Fatima Killeen at the Islamic Arts Symposium held at the IMA in early march 2016
Last week the Islamic Museum of Australia invited me to Melbourne to talk at the inaugural Islamic Arts Symposium and attend the Gala Ball on Sunday evening . I spoke about my work and how art affects change by expressing our concerns and worries through artistic endeavour. It was a wonderful opportunity to meet people from Australia and overseas. Here is a summary of my talk:
Does Art Affect Social Change?
Artists are producing artworks that are influenced by social issues and are directly affecting their lives such as anti-war, anti-immigration policies, climate change, inequality, discrimination…
For nearly two decades war has engulfed most of my thoughts to express my concern in relation to the humanitarian, the social, and the environmental impact that had on countries of conflict and how the American led wars have succeeded in turning them into zones of crisis.
Arab and Muslim countries have become the testing ground for modern warfare, creating contaminated military landfill that polluted the soil and the waterways. America has deliberately decided against providing financial support to the local economies of Iraq and Afghanistan; they transported tons of prepackaged consumable goods into the country, eventually leaving years of waste material buried under discreet landfill.
My work is an outcry and a desperate need for change, though sometimes I feel as if I am pouring water on sand while most people are disengaged and misguided about the social issues concerning migration, detainees and asylum seekers fleeing war entrenched countries.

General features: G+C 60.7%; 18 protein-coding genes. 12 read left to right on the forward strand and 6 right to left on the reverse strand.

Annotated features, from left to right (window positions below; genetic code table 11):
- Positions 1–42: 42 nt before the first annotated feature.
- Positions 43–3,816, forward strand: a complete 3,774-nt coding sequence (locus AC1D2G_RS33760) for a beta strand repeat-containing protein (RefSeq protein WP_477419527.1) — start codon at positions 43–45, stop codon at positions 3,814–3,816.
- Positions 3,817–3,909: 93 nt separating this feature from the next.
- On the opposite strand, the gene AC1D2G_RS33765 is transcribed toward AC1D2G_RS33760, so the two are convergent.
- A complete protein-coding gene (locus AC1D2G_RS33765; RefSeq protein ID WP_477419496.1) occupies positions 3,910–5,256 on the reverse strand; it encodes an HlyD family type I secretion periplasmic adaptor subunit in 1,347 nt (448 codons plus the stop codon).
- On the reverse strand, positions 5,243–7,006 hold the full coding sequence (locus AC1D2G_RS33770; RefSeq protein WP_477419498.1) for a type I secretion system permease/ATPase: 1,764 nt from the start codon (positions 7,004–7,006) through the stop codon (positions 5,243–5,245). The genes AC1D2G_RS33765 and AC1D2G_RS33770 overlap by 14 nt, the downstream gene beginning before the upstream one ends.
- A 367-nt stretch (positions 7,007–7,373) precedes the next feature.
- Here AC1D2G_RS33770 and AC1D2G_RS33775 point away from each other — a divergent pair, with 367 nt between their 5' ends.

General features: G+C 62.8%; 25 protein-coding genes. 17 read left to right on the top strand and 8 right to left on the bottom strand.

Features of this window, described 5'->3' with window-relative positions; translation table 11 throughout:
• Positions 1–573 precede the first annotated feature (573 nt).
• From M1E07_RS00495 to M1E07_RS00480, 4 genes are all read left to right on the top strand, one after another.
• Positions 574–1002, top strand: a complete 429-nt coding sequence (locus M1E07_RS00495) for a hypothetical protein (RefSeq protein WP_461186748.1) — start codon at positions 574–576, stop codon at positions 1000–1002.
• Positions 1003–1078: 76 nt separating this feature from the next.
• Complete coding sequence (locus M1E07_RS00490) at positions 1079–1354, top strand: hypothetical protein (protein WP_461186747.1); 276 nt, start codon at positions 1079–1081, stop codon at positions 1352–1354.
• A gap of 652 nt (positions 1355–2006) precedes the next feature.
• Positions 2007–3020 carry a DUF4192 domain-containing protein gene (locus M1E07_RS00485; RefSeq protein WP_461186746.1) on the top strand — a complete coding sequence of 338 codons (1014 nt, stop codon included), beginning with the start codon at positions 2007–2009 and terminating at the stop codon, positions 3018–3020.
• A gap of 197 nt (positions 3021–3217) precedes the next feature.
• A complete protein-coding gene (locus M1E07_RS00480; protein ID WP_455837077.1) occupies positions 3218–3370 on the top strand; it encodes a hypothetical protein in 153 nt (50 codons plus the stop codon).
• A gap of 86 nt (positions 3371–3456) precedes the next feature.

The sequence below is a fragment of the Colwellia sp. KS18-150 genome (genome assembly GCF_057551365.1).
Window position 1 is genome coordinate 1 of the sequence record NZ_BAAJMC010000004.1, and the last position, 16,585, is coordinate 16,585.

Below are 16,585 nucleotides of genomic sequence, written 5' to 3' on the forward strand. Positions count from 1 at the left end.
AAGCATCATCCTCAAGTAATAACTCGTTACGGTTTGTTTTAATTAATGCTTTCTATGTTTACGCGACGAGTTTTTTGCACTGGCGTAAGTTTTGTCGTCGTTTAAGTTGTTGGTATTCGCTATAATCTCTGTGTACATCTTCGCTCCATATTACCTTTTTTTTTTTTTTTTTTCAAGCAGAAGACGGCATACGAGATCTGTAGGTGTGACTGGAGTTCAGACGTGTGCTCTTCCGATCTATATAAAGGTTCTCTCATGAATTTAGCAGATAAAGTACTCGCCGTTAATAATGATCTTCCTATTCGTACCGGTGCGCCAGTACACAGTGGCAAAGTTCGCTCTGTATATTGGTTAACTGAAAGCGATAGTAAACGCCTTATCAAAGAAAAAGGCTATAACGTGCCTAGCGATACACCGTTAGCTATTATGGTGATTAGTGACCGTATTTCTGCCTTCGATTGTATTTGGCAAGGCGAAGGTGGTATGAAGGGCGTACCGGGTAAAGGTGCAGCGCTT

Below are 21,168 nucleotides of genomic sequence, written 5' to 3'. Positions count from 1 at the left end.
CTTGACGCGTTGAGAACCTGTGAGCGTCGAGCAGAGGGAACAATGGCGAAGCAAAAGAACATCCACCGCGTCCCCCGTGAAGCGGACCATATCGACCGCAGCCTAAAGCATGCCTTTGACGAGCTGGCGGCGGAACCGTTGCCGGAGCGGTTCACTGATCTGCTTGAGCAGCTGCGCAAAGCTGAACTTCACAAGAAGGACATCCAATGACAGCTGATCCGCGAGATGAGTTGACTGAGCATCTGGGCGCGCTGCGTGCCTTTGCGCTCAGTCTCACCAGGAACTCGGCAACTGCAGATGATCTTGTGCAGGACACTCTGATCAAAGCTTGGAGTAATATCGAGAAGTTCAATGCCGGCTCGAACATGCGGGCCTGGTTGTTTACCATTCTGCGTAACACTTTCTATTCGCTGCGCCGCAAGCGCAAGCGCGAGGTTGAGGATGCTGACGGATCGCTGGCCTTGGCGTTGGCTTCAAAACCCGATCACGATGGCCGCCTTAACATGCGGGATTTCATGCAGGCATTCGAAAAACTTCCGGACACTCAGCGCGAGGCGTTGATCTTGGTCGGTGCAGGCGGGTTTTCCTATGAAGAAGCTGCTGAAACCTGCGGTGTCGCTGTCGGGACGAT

Social change can be engaging and stimulating to the creation of a tangible body of work asserting an artistic direction and social interest. Art on the other hand can be empowering to indoctrinate society, creating a social comity and a considerate behavior to others and all.
Art is a visual language instantaneously recognized and able to shout out loud messages of various concerns. This can engage debates not only within small communities, but thanks to the social media it can amplify deliberations to other parts of the world.
Financial conditions can either hinder the creative process of making a body of work that could comment on social issues or generate a stream of endless creativity with poignant ideas.
Art is an engine of a thriving society where power is built on artistic creation, tolerance and critical thinking. It is not necessarily about making the perfect picture or artwork that matches the sofa; it is a conscious determination to make a statement in order to endorse respect and sustain the wellbeing of the global environment that we all share.